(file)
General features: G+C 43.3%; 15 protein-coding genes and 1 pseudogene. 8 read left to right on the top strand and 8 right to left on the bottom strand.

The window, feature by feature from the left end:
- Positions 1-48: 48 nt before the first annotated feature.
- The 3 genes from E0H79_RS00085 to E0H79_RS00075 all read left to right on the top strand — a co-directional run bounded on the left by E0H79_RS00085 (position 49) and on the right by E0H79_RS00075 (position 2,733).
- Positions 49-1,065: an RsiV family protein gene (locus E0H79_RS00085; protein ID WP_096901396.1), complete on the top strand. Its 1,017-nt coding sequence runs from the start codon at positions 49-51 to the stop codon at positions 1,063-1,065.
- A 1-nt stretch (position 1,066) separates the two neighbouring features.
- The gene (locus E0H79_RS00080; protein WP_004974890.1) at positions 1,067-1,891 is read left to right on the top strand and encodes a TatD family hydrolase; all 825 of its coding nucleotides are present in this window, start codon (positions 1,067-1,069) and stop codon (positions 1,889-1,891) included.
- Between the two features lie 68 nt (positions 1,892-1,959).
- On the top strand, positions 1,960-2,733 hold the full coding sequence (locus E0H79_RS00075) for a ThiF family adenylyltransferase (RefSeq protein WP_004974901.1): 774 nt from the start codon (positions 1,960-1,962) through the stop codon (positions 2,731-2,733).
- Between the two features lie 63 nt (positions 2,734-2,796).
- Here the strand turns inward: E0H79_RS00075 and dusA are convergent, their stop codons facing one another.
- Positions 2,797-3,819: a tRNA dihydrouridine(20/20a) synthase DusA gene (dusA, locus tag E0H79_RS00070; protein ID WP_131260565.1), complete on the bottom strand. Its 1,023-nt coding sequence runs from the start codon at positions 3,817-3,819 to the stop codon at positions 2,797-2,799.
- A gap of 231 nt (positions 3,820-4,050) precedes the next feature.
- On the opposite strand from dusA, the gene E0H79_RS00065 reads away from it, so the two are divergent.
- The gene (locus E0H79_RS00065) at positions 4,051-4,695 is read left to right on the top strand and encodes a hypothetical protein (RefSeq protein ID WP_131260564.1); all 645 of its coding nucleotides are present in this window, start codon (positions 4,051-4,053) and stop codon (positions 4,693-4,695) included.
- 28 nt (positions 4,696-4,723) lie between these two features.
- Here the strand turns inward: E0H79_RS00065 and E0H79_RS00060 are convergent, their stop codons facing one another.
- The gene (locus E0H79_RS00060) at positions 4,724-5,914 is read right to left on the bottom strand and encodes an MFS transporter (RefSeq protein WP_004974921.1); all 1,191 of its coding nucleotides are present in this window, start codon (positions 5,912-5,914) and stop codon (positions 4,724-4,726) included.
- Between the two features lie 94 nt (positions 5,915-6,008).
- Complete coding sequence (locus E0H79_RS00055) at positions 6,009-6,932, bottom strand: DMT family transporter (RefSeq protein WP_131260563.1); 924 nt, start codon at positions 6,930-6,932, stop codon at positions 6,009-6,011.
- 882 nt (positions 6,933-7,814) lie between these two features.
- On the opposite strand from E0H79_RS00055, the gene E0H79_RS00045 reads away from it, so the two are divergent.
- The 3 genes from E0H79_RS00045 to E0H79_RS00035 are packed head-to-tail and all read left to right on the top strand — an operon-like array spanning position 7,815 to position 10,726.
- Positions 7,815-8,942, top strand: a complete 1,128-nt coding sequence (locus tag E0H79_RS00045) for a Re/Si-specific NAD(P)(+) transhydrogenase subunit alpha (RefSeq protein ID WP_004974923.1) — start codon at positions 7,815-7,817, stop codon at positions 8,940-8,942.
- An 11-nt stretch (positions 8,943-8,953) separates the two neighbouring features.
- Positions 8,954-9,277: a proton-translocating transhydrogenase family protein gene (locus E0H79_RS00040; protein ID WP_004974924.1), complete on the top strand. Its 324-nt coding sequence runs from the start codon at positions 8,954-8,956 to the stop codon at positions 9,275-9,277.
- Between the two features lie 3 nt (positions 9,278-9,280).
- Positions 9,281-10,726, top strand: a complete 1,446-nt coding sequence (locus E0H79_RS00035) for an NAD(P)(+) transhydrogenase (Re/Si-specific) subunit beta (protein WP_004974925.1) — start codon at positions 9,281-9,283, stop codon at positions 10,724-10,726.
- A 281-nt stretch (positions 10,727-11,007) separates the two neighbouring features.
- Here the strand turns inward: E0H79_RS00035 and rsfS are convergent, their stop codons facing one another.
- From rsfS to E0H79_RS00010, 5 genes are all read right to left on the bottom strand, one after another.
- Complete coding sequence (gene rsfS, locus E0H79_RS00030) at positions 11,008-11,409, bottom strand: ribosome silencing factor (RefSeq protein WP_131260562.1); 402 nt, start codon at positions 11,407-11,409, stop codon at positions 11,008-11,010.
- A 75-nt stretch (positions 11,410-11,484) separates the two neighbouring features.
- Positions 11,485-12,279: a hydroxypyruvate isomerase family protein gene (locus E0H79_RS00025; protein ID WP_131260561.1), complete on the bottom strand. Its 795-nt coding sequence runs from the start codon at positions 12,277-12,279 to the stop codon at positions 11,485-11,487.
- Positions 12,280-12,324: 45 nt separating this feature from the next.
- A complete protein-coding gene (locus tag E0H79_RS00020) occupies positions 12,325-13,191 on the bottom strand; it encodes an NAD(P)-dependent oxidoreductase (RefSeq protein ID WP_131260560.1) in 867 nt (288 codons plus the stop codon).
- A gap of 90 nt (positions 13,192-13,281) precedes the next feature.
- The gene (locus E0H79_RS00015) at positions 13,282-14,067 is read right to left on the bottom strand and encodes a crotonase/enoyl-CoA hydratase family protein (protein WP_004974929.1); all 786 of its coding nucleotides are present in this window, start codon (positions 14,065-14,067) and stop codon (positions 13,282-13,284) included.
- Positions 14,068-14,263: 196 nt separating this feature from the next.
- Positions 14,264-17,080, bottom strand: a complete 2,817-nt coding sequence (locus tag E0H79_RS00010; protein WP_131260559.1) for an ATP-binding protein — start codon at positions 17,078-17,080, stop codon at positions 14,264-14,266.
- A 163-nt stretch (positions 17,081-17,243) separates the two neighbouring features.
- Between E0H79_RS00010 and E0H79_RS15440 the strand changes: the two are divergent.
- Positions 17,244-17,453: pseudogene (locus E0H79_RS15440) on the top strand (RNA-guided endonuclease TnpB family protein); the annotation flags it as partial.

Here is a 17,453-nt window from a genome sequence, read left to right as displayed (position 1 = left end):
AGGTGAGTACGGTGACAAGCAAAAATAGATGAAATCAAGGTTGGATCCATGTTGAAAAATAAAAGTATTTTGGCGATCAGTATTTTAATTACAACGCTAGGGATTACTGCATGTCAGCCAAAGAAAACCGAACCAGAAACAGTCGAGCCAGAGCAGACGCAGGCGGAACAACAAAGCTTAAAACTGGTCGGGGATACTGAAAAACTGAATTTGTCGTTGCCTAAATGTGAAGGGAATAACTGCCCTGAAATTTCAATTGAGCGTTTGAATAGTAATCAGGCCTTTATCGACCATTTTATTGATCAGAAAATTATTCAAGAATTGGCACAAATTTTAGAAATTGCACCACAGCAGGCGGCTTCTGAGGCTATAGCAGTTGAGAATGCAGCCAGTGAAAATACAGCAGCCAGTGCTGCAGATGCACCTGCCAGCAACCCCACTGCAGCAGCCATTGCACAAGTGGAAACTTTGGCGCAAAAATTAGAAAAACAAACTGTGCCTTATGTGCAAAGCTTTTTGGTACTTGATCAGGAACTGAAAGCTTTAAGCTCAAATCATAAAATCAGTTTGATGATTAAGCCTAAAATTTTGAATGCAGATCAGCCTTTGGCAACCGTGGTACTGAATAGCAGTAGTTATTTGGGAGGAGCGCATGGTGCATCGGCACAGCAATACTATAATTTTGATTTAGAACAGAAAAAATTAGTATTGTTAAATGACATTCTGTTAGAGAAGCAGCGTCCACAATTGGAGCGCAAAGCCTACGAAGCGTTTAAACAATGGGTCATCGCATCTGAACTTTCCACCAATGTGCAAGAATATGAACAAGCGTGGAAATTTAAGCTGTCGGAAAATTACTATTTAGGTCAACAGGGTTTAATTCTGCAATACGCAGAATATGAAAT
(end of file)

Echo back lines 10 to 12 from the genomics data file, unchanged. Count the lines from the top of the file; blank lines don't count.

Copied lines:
- Between the two features lie 63 nt (positions 2,734-2,796).
- Here the strand turns inward: E0H79_RS00075 and dusA are convergent, their stop codons facing one another.
- Positions 2,797-3,819: a tRNA dihydrouridine(20/20a) synthase DusA gene (dusA, locus tag E0H79_RS00070; protein ID WP_131260565.1), complete on the bottom strand. Its 1,023-nt coding sequence runs from the start codon at positions 3,817-3,819 to the stop codon at positions 2,797-2,799.